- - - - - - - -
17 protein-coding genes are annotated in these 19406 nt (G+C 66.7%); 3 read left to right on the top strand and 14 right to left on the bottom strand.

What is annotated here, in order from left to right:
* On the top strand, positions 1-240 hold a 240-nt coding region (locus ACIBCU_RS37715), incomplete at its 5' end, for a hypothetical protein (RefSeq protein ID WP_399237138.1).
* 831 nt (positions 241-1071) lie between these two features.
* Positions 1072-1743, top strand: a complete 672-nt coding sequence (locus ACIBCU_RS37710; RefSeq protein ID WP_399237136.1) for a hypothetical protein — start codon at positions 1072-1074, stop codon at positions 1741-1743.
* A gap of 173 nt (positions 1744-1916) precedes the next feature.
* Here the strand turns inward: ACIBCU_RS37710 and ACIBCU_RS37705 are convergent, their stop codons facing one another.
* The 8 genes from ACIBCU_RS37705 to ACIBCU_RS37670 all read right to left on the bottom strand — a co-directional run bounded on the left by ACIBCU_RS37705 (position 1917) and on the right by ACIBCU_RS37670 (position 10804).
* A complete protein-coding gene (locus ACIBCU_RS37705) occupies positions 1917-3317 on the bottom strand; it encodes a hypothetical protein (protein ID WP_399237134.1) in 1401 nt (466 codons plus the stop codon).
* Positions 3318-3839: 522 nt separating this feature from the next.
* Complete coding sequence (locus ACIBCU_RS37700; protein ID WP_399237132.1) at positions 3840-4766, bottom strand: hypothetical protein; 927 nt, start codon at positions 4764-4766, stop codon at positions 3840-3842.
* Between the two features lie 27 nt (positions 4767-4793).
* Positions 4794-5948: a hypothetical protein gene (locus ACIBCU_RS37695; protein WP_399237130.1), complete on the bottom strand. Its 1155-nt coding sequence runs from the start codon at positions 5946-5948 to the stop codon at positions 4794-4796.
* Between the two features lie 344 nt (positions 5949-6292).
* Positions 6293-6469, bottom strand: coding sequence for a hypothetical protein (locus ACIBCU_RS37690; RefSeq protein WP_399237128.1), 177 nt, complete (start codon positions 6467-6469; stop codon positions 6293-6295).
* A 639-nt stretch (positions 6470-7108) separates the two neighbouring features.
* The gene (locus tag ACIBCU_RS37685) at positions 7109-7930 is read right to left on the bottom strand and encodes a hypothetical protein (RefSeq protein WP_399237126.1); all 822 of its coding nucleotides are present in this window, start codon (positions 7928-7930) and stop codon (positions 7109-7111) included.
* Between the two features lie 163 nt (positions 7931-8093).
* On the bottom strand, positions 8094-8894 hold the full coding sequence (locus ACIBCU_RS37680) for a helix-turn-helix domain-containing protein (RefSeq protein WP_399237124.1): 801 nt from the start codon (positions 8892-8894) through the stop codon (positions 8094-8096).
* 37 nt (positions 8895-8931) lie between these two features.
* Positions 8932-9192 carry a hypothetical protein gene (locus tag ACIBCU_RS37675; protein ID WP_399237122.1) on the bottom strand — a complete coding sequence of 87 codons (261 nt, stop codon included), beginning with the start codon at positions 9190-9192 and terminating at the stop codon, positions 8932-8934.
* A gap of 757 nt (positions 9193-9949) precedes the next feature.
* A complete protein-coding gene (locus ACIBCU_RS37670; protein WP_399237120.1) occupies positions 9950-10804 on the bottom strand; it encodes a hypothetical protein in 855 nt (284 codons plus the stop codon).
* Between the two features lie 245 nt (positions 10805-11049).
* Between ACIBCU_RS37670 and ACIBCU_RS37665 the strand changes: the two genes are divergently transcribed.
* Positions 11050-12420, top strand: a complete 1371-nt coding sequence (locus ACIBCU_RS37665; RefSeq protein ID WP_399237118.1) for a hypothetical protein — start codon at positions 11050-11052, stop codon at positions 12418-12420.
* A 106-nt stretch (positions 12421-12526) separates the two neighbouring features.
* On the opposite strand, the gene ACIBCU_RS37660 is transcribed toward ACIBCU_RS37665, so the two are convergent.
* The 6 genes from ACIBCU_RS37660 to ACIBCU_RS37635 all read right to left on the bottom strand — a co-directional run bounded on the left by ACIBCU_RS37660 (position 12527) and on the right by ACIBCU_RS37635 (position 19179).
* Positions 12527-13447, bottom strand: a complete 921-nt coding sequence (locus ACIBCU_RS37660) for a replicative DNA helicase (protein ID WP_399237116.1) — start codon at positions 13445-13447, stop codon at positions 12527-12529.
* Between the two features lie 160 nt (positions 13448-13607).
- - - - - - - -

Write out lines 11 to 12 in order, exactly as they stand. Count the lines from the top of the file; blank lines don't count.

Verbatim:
* Complete coding sequence (locus ACIBCU_RS37700; protein ID WP_399237132.1) at positions 3840-4766, bottom strand: hypothetical protein; 927 nt, start codon at positions 4764-4766, stop codon at positions 3840-3842.
* Between the two features lie 27 nt (positions 4767-4793).